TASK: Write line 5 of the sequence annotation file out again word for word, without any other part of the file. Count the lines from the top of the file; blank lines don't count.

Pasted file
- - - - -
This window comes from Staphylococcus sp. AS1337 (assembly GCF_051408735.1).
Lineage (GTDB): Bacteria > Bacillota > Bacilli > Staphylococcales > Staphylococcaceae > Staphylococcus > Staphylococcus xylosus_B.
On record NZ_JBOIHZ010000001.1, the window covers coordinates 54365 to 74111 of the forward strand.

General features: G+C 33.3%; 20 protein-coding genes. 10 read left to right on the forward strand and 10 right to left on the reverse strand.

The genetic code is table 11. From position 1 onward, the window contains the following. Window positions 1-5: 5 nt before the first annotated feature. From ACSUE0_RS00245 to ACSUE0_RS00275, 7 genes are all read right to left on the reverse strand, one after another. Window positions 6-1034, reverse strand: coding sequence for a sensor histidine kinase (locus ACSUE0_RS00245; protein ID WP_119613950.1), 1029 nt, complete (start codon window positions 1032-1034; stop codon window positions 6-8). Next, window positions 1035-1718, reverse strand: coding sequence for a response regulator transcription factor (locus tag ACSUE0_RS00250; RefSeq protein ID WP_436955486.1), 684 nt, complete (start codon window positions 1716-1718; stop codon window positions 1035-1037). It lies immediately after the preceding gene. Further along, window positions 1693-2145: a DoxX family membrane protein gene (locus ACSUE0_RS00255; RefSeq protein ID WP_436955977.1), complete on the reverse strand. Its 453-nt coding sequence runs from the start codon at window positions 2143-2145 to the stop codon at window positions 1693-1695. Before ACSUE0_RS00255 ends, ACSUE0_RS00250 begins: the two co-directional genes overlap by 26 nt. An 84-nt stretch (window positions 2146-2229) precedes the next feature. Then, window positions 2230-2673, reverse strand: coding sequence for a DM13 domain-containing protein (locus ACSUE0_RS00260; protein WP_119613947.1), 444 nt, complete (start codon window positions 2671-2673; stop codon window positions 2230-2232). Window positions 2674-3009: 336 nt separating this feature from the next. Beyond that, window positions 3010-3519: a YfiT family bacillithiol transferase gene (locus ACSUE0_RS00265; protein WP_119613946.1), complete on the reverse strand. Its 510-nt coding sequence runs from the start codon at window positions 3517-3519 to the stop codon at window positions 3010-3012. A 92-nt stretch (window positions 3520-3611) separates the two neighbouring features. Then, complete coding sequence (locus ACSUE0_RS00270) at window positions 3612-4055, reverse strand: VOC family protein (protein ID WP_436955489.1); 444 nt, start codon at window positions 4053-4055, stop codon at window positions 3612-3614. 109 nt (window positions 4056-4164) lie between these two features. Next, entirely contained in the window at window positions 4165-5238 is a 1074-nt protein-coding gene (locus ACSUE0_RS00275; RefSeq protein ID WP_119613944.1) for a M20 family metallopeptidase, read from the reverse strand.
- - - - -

The genetic code is table 11. From position 1 onward, the window contains the following. Window positions 1-5: 5 nt before the first annotated feature. From ACSUE0_RS00245 to ACSUE0_RS00275, 7 genes are all read right to left on the reverse strand, one after another. Window positions 6-1034, reverse strand: coding sequence for a sensor histidine kinase (locus ACSUE0_RS00245; protein ID WP_119613950.1), 1029 nt, complete (start codon window positions 1032-1034; stop codon window positions 6-8). Next, window positions 1035-1718, reverse strand: coding sequence for a response regulator transcription factor (locus tag ACSUE0_RS00250; RefSeq protein ID WP_436955486.1), 684 nt, complete (start codon window positions 1716-1718; stop codon window positions 1035-1037). It lies immediately after the preceding gene. Further along, window positions 1693-2145: a DoxX family membrane protein gene (locus ACSUE0_RS00255; RefSeq protein ID WP_436955977.1), complete on the reverse strand. Its 453-nt coding sequence runs from the start codon at window positions 2143-2145 to the stop codon at window positions 1693-1695. Before ACSUE0_RS00255 ends, ACSUE0_RS00250 begins: the two co-directional genes overlap by 26 nt. An 84-nt stretch (window positions 2146-2229) precedes the next feature. Then, window positions 2230-2673, reverse strand: coding sequence for a DM13 domain-containing protein (locus ACSUE0_RS00260; protein WP_119613947.1), 444 nt, complete (start codon window positions 2671-2673; stop codon window positions 2230-2232). Window positions 2674-3009: 336 nt separating this feature from the next. Beyond that, window positions 3010-3519: a YfiT family bacillithiol transferase gene (locus ACSUE0_RS00265; protein WP_119613946.1), complete on the reverse strand. Its 510-nt coding sequence runs from the start codon at window positions 3517-3519 to the stop codon at window positions 3010-3012. A 92-nt stretch (window positions 3520-3611) separates the two neighbouring features. Then, complete coding sequence (locus ACSUE0_RS00270) at window positions 3612-4055, reverse strand: VOC family protein (protein ID WP_436955489.1); 444 nt, start codon at window positions 4053-4055, stop codon at window positions 3612-3614. 109 nt (window positions 4056-4164) lie between these two features. Next, entirely contained in the window at window positions 4165-5238 is a 1074-nt protein-coding gene (locus ACSUE0_RS00275; RefSeq protein ID WP_119613944.1) for a M20 family metallopeptidase, read from the reverse strand.